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Court chronology

Anja Fähnle / gsw
May 6, 2014

On May 6, 2013, the NSU trial began in Germany. Two of the three main suspects in the neo-Nazi murders - Uwe Böhnhardt and Uwe Mundlos - killed themselves. That leaves Beate Zschäpe accused of murdering ten people.

Beate Zschäpe stands with her back turned to photographers in the courtroom
Image: picture-alliance/dpa/Peter Kneffel/

April 17, 2013: A surprise blow comes as the NSU trial against primary defendant Beate Zschäpe and four others is about to begin in Munich's Higher Regional Court. Two days before the trial's start date, the court pushes it back by three weeks, citing controversy over the distribution of access to press seats. The seats are redistributed, this time to a higher number of foreign media representatives. For the victims' relatives and other plaintiffs, that adds insult to injury, said Barbara John, an ombudswoman for the victims and their families.

May 6, 2013: Right at the start of the trial, things grind to a halt. After the defense issues two formal challenges on the grounds of bias, the court postpones the hearing until mid-May. For joint plaintiff Gamze Kubasik, the second postponement of the trial comes as a "total shock," said her lawyer, Sebastian Scharmer. On defendant Beate Zschäpe's first day in the courtroom, her behavior upsets the victims' relatives, who are present as joint plaintiffs. Zschäpe laughs, makes jokes and brims with self-confidence in her business suit, even though she keeps her back turned to photographers as she enters the room.

May 14, 2013: Federal public prosecutor Herbert Diemer reads out the charges against the suspected neo-Nazi terrorist Beate Zschäpe and the four other defendants. Zschäpe is accused of being an accomplice in various NSU crimes. In the courtroom, the lawyers engage in heavy battles of words. The number of joint plaintiffs increases from 77 to 86 and includes numerous victims of nail bomb attacks carried out in Cologne.

June 6, 2013: "I'm sorry for the terrible magnitude of these crimes," says the first defendant, Holger G., in a broken voice to relatives of the murder victims. He says he is ready to accept responsibility for his complicity. Holger G. admits that he provided identification cards to the right-wing NSU trio but claims he was unaware of the group's terrorist crimes.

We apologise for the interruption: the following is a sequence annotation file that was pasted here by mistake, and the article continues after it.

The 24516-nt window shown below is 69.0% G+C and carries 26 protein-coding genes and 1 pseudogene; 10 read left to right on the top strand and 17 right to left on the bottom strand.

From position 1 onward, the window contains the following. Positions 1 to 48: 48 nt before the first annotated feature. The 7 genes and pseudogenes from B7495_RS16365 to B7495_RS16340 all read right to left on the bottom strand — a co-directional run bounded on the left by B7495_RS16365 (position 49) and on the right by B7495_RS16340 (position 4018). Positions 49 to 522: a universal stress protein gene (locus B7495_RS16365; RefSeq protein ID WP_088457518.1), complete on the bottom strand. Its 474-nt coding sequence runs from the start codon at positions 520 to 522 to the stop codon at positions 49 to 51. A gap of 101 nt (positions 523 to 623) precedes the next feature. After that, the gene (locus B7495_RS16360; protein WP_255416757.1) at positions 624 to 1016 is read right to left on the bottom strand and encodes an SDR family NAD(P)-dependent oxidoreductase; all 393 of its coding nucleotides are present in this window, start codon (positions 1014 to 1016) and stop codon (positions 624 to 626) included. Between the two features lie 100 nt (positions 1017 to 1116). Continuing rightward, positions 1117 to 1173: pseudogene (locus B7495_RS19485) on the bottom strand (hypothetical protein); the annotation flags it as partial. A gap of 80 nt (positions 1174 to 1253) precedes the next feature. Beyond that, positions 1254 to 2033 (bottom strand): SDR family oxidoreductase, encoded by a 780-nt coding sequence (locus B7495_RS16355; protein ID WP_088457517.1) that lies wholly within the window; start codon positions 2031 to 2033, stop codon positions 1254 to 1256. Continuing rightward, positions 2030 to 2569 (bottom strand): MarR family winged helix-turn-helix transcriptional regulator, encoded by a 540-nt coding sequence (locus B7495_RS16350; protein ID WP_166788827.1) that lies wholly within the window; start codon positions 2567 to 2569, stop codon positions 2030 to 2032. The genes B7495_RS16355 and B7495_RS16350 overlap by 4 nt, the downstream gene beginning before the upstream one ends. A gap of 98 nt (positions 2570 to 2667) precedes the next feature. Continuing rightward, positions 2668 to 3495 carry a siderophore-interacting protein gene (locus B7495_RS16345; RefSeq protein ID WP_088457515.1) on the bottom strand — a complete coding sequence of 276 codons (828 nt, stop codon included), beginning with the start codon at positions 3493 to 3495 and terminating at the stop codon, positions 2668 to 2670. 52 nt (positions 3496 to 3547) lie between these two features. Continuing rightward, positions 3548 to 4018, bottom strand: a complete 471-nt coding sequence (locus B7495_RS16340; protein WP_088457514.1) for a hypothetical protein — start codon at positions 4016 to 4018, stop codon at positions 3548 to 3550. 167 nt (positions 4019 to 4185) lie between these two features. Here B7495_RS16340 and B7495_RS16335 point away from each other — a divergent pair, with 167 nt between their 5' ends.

Suspect Carsten S. in court, wearing a large hood
Suspect Carsten S. hides his face from journalistsImage: picture-alliance/dpa

June 11, 2013: Defendant Carsten S. clears the air. Weeping, he describes how he provided the suspected members of the NSU terror group with a pistol. He claims he was called upon to do so by Ralf Wohlleben, a leading functionary within the right-wing NPD party also among the accused. Nine days later, Carsten S. offers an apology to the victims' families, saying, "I want to express my deepest sympathies to you." He always conceals his face in front of the photographers. The 33-year-old Carsten S. has now left the neo-Nazi scene and is currently part of the witness protection program managed by the Federal Criminal Police Office (BKA).

August 6, 2013: Beate Zschäpe remains silent, steadfastly refusing to speak. She even lets her three assigned lawyers answer questions from the chief judge about her condition. Now, after 32 days of hearings, comes the four-week summer break. The Higher Regional Court confirms the NSU trial could last two years or longer.

September 12, 2013: A 15-year-old TV video becomes a topic of conversation. An official with a State Office of Criminal Investigation talks in the TV show "Kripo live" on the MDR public broadcaster in 1998 about an escalation in readiness toward violence within the right-wing scene which included an all-points bulletin for Mundlos, Böhnhardt and Zschäpe. Shortly before that time, they had vanished after being searched on January 26, 1998. At the time, Zschäpe was 20 years old.

Ismail Yozgat, speaking in Kassel
Ismail Yozgat holds a speech in Kassel, Germany, on the eighth anniversary of his son's deathImage: picture-alliance/dpa